Is this feasible? - Posted by Dave (IN)

Posted by Mark-NC on August 28, 1999 at 16:50:48:

From what I can see, here is what you will probably happen.

1.More than likely you are going to run into what is called a jumbo loan or note situation. They are scrutinized a little more and may go into a full doc for approval.

2.Most all note buyers are going to want to see some down payment on a deal and one that large may have to be proofed and sourced.

  1. If its Not going to be owner occupied probably the best LTV you are going to get is 80%.That will put your note amount at $274,640 then you have to discount that.

4.You may get a buy rate in the 95% or higher range with a note that large, but it will depend on your credit and what the note rate is set at. I have recently seen an increase in the note rates in the lower interest rate programs most of them are around 10% now and you would need to structure it at that rate to be able to obtain the highest buy rate on the note.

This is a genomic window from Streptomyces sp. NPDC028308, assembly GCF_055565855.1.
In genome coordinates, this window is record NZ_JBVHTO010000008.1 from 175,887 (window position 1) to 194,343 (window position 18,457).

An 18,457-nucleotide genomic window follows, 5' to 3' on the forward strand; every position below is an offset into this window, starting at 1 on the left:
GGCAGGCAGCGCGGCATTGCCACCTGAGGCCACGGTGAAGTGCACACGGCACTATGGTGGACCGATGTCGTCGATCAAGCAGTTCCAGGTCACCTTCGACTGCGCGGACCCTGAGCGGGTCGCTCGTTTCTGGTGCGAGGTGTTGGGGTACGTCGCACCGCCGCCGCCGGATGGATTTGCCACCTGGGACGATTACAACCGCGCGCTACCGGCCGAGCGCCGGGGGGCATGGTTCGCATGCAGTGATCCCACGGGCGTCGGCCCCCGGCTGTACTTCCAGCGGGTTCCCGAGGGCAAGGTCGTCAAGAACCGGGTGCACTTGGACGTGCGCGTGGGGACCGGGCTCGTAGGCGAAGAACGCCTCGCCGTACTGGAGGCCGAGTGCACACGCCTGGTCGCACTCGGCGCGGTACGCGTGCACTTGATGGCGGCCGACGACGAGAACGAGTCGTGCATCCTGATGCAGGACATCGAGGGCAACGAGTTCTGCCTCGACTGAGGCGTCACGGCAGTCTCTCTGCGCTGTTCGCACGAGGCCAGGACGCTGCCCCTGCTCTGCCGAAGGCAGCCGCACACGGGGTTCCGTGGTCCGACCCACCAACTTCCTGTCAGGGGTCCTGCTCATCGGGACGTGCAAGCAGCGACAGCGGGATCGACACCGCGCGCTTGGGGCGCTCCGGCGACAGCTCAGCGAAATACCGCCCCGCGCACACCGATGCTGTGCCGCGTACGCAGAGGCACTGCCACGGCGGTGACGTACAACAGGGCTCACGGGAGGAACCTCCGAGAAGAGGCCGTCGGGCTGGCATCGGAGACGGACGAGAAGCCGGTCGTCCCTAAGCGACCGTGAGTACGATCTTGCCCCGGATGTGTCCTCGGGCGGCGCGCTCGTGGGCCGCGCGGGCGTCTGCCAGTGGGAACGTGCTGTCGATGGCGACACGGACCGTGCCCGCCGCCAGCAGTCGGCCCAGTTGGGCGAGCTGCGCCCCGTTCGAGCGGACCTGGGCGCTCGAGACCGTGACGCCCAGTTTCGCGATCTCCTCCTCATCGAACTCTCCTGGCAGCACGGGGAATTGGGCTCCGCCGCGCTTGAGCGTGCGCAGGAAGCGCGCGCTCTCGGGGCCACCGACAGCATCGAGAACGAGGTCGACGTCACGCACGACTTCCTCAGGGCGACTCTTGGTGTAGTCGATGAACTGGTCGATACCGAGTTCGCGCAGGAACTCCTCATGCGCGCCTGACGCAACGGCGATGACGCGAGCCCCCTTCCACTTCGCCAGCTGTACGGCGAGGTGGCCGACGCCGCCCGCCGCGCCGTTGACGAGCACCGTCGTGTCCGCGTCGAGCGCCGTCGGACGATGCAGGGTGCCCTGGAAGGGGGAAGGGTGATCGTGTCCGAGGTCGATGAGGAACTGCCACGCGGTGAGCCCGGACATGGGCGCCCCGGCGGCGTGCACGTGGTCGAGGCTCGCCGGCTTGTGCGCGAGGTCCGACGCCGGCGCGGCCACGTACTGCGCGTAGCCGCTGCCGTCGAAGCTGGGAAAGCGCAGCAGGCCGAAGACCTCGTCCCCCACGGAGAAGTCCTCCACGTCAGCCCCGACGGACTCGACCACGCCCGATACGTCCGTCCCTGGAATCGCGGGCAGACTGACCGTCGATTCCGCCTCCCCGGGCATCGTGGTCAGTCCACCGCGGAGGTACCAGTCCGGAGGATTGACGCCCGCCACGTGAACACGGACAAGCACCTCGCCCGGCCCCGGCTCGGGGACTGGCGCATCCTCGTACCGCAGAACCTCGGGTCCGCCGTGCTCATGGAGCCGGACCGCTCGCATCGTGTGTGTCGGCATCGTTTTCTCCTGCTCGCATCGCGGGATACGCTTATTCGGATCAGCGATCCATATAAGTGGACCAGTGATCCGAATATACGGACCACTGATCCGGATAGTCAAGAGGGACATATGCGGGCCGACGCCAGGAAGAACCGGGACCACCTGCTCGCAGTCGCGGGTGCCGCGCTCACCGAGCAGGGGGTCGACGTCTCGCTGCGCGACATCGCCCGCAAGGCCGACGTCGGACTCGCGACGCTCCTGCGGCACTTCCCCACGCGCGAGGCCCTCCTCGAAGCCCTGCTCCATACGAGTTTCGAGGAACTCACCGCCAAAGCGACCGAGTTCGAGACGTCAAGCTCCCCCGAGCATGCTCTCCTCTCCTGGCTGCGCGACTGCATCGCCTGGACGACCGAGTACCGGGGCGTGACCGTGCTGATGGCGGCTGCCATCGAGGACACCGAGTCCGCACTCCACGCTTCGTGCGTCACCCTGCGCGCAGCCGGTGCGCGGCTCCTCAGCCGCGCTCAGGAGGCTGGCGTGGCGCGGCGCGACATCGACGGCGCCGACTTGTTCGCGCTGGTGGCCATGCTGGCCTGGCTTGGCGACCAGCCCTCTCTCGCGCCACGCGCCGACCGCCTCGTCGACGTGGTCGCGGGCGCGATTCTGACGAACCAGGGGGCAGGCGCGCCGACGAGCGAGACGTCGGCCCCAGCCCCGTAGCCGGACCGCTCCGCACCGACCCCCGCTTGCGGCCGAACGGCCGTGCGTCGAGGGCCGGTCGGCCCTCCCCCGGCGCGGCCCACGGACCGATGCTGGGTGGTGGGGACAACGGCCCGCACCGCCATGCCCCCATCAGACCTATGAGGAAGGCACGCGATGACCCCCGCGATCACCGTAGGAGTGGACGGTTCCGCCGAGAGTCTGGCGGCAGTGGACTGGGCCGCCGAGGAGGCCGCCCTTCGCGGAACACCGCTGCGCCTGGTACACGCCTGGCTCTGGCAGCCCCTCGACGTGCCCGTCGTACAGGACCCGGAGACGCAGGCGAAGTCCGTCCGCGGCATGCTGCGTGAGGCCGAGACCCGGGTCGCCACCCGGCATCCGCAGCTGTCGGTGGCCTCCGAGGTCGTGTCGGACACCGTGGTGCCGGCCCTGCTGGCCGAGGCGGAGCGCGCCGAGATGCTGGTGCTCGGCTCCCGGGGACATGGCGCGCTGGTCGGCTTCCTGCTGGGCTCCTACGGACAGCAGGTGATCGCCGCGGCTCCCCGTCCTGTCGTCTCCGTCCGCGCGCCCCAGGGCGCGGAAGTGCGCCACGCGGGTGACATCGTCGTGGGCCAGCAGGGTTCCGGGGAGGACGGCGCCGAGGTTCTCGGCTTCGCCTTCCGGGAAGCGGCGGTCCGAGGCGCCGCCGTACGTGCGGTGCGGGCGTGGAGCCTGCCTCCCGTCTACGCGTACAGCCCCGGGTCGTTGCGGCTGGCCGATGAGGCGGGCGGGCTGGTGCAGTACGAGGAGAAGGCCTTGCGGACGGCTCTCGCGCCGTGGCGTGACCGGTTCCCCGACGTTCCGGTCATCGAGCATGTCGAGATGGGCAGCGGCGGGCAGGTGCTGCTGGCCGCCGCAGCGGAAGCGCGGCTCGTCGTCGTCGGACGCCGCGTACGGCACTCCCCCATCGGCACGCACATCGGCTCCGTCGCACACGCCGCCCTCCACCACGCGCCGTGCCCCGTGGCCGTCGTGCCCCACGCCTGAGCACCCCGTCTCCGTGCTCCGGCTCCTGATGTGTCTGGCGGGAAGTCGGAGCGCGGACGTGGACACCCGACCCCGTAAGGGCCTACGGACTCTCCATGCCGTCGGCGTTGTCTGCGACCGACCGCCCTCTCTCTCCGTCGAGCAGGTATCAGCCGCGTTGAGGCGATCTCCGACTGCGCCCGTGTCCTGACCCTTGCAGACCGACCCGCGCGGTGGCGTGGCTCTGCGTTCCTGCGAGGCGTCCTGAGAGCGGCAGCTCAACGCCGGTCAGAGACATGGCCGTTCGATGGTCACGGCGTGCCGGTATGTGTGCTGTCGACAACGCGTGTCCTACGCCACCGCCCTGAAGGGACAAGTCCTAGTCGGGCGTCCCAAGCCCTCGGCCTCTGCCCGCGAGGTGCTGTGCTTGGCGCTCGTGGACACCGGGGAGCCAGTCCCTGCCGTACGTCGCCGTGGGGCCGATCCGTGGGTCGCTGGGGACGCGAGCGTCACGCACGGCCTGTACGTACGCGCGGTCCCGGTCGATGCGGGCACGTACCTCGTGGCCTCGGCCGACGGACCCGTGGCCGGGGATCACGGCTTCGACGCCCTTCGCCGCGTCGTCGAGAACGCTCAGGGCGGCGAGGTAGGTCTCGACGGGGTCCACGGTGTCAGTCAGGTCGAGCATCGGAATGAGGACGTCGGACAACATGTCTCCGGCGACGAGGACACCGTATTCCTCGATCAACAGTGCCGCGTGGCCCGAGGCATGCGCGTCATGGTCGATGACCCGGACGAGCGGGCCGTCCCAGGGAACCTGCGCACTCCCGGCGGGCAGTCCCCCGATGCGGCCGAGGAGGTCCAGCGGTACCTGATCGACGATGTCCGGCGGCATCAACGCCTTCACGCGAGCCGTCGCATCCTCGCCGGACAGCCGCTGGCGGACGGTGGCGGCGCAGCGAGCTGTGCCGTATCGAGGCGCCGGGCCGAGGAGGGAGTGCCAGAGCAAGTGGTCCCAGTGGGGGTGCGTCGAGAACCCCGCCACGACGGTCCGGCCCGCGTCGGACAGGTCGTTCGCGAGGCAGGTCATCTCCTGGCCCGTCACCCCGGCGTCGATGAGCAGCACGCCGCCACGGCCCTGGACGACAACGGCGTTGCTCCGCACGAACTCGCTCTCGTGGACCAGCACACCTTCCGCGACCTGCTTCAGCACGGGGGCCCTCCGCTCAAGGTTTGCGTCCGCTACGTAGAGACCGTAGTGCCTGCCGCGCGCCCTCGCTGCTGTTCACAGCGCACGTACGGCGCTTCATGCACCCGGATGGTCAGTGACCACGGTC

1. One last thing you may not find a note buyer that will work with you on that many non owner properties unless they are all deeded together.

Maybe some one else has a better idea, good luck.


Is this feasible? - Posted by Dave (IN)

Posted by Dave (IN) on August 28, 1999 at 14:49:49:

An ad in the local paper has a person selling five duplexes, which are all currently leased, for $69,900 each ($349,500 total). I have an idea based on the following assumptions:

  1. Negotiated sales price: $300,000
  2. Seller wants all cash at close
  3. Appraisal supports a sales price of $343,300
  4. Net operating income - mortgage payment = positive cash

My plan:
I purchase the properties for $343,300, no money down. The owner agrees to carry a 100% mortgage for 30 years at 9.5%. I find a note buyer (such as one of the two I have seen mentioned on this newsgroup) who will purchase the mortgage at 90% (one buyer advertises 95%) and do a simultaneous closing. The note buyer pays my seller $308,970 for the mortgage. My seller uses the excess $8,970 to cover closing costs and any remainder would be passed on to me by the seller.

End result: I own the properties using none of my own money and the seller gets his $300,000 cash.

There must be some flaws here (probably a lot of them). The biggest that I could see is that perhaps a note buyer wouldn’t purchase a 100% seller-financed mortgage although this deal would give them a $34,000 equity position. So please pick this apart for me. If nothing else I will further my real estate education with your feedback.